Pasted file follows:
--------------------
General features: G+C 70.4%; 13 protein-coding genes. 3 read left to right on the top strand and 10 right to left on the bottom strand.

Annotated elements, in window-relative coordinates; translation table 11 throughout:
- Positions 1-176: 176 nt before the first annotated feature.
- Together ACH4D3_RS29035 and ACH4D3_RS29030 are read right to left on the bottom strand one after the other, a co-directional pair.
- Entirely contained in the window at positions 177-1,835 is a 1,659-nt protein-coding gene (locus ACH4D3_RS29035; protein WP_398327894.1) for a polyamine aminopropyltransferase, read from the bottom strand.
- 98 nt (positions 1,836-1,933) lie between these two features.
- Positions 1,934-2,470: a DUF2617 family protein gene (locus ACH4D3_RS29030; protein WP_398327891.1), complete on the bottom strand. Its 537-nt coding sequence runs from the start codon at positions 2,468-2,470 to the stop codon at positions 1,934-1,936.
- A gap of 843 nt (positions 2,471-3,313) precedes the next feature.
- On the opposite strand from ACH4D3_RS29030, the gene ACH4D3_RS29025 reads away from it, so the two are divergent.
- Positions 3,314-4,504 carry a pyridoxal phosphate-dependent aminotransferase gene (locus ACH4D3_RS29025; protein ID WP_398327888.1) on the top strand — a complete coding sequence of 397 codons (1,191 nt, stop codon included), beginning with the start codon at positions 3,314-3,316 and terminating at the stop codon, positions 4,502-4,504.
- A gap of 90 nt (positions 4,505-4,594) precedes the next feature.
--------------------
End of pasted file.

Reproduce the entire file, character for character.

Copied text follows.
General features: G+C 70.4%; 13 protein-coding genes. 3 read left to right on the top strand and 10 right to left on the bottom strand.

Annotated elements, in window-relative coordinates; translation table 11 throughout:
- Positions 1-176: 176 nt before the first annotated feature.
- Together ACH4D3_RS29035 and ACH4D3_RS29030 are read right to left on the bottom strand one after the other, a co-directional pair.
- Entirely contained in the window at positions 177-1,835 is a 1,659-nt protein-coding gene (locus ACH4D3_RS29035; protein WP_398327894.1) for a polyamine aminopropyltransferase, read from the bottom strand.
- 98 nt (positions 1,836-1,933) lie between these two features.
- Positions 1,934-2,470: a DUF2617 family protein gene (locus ACH4D3_RS29030; protein WP_398327891.1), complete on the bottom strand. Its 537-nt coding sequence runs from the start codon at positions 2,468-2,470 to the stop codon at positions 1,934-1,936.
- A gap of 843 nt (positions 2,471-3,313) precedes the next feature.
- On the opposite strand from ACH4D3_RS29030, the gene ACH4D3_RS29025 reads away from it, so the two are divergent.
- Positions 3,314-4,504 carry a pyridoxal phosphate-dependent aminotransferase gene (locus ACH4D3_RS29025; protein ID WP_398327888.1) on the top strand — a complete coding sequence of 397 codons (1,191 nt, stop codon included), beginning with the start codon at positions 3,314-3,316 and terminating at the stop codon, positions 4,502-4,504.
- A gap of 90 nt (positions 4,505-4,594) precedes the next feature.